While Oliver’s routine is splattered with f**k’s throughout, his commentary is clean, good-natured comedy. An evening with John Oliver is like sitting next to your high-school class clown for about 90 minutes of just all-out fun. If you love Oliver on “The Daily Show,” you’ll love and appreciate him even more after seeing his show.

Future performance dates can be found at

4 nuggets out of 4

Detroit: Visit to the Motor City Falls Short—Theatre

October 1, 2013

“Detroit,” the first play of the Woolly Mammoth Theatre Company season, is terrifically acted and has a great set, but ultimately its story falls short.Detroit1

Written by Lisa D’Amour and directed by John Vreeke, “Detroit” is about two couples who live next door to one another in a close-in suburb of Detroit. Ben and Mary have lived in the neighborhood for a while and Sharon and Kenny have just moved in. Ben is recently unemployed and is starting an online business from home, while Mary works full-time. It’s not clear what Sharon and Kenny do, but Kenny has worked in construction.

As the play begins, the couples are getting together for a barbecue. It’s very much like a first date with someone you don’t know very well. Conversation comes in fits and starts…too much laughter at a joke…that kind of thing. But awkwardly a friendship develops between the couples. More frequent get-togethers occur and gradually secrets about one another are revealed as the gatherings become more boisterous. But how much do the new friends really know about one another?

As noted earlier, “Detroit” boasts phenomenal acting. Emily K. Townley and Tim Getman as Ben and Mary are fabulous. Townley, a Woolly regular, is never bad, and she shines as the unsure, volatile older neighbor. Getman’s role is more understated, but he excels at letting us know there’s more emotion beneath his calm exterior. Gabriela Fernandez-Coffey and Danny Gavigan are terrific as the slightly mysterious, unpredictable younger couple. Their scenes with their respective same-sex neighbors are especially good.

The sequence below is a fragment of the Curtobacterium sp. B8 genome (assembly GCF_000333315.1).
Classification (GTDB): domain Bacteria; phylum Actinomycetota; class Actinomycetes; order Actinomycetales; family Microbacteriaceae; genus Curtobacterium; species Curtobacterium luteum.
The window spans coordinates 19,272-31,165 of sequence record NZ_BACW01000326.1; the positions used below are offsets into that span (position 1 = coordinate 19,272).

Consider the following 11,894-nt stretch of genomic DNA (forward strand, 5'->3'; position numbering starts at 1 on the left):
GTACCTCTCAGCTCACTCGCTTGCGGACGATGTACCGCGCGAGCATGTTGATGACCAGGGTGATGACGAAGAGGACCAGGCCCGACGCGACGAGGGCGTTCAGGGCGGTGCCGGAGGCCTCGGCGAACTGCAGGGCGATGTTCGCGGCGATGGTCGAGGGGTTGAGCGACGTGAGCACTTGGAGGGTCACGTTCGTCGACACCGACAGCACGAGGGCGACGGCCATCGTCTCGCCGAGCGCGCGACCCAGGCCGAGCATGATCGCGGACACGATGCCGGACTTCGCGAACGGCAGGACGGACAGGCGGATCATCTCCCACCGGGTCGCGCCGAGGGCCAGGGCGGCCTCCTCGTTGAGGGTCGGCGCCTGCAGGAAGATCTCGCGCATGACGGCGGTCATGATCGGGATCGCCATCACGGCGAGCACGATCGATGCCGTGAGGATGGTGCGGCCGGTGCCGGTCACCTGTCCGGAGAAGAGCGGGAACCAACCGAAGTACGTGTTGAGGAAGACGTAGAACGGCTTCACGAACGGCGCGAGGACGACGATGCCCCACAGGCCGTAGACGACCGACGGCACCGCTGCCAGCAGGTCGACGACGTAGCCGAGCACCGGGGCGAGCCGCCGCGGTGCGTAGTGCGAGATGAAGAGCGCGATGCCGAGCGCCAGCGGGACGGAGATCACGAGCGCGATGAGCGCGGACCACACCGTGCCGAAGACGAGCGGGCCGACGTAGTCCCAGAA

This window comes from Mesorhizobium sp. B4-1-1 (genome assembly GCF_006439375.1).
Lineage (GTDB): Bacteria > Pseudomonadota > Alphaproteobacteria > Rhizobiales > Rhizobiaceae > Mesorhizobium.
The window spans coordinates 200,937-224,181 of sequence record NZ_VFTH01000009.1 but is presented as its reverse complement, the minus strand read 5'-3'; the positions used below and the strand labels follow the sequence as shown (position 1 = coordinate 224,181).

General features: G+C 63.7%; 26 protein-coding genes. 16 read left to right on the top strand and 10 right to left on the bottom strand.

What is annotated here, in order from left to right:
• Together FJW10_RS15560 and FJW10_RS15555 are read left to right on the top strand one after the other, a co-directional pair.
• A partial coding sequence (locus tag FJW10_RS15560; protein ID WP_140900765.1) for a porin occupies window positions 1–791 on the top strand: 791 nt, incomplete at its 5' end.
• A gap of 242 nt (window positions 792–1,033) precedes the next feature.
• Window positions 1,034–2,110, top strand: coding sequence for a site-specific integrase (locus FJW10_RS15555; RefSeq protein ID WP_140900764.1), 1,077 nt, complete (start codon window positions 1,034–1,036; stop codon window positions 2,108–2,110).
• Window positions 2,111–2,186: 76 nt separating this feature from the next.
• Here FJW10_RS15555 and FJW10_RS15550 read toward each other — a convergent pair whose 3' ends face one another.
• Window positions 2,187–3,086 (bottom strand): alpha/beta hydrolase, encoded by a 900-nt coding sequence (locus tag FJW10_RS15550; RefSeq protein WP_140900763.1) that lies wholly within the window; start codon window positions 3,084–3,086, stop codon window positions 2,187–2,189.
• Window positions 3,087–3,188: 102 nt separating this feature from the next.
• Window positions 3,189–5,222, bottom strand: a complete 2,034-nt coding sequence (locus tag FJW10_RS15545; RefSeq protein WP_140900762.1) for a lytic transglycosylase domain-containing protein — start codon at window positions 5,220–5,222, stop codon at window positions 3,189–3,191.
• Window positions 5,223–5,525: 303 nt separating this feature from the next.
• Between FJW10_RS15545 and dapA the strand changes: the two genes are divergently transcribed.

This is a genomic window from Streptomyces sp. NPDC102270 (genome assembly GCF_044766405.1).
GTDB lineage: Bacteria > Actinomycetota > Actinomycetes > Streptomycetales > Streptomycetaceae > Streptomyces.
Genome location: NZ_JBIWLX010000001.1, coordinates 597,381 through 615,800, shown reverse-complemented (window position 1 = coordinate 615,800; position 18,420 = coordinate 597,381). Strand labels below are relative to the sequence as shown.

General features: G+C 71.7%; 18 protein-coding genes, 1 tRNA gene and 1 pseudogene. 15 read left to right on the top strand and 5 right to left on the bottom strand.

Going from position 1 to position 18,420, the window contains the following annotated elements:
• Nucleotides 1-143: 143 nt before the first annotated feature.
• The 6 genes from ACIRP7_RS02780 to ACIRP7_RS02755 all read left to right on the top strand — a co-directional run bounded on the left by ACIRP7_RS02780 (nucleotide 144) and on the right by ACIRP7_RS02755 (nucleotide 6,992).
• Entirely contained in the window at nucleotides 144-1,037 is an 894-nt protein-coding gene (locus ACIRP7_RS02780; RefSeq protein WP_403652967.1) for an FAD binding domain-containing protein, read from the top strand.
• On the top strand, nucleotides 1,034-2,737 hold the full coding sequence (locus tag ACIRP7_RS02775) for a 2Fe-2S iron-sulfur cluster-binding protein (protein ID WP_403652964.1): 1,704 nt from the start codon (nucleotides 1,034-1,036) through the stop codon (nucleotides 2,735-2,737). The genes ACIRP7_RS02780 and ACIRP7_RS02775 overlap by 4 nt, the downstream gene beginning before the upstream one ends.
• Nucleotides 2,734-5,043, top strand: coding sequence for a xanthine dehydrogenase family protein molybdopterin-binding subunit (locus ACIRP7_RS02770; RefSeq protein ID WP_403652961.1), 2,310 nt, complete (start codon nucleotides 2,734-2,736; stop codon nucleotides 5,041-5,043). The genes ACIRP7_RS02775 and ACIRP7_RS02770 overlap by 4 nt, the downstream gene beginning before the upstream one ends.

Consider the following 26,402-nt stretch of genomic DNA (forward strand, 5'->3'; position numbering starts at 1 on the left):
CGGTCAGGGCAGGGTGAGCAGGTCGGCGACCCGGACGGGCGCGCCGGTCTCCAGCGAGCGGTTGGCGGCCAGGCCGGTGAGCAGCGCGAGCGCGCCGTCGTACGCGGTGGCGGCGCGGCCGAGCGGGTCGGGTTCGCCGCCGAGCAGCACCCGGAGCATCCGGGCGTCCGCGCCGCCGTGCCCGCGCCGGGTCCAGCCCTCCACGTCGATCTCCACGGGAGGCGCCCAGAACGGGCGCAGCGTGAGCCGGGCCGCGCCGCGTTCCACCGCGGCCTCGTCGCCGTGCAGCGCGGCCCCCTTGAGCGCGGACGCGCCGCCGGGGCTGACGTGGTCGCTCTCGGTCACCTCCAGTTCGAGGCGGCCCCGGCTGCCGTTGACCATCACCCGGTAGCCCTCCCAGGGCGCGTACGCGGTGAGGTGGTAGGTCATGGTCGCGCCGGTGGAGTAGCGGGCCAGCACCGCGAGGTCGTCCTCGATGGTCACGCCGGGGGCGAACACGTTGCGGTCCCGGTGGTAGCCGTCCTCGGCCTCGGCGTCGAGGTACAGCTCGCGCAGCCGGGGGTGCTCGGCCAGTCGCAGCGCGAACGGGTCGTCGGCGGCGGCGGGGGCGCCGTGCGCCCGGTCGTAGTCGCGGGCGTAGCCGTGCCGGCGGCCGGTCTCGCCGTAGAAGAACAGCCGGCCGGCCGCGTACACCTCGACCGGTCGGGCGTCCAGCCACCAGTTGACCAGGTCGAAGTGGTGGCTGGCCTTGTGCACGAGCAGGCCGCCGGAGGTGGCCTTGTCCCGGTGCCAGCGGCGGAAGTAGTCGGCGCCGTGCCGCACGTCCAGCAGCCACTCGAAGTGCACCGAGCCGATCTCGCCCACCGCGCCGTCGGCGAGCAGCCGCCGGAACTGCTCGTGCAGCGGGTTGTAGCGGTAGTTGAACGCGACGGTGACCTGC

Woolly has configured the stage so that you are looking at the back of the two homes including backyards. Additionally, multi-media gives you the sights and sounds of the neighborhood. The audience is on both sides of the stage (front and back). It does make you feel like you are sitting in on the conversations taking place—the only trouble is that often one of the speaking actors has his/her back to you.

So what is the problem with the play? Despite all it has going for it, “Detroit” feels very static and at some point I just stopped caring. The play’s notes say that “America’s middle class is disappearing, and these two couples begin the play suspended over the abyss.” I didn’t make that connection and the story…the words…they just didn’t engage me.

That said, time spent with the Woolly Company is never a total miss. In “Detroit’s” case, the acting makes up for a lot.

Runs through October 6.

2 nuggets out of 4

The Velocity of Autumn: Terrific in Any Season—Theatre

September 12, 2013

“You know you’re getting old when you start making sound effects for your body.”

Chris (Stephen Spinella)

Accepting the fact that you are getting older and dealing with that fact is the theme for the amazing dark comedy, “The Velocity of Autumn.” Written by Eric Coble and directed by Molly Smith, “The Velocity of Autumn” is Arena Stage’s new play and it is a winner.IMG00256-20130912-2024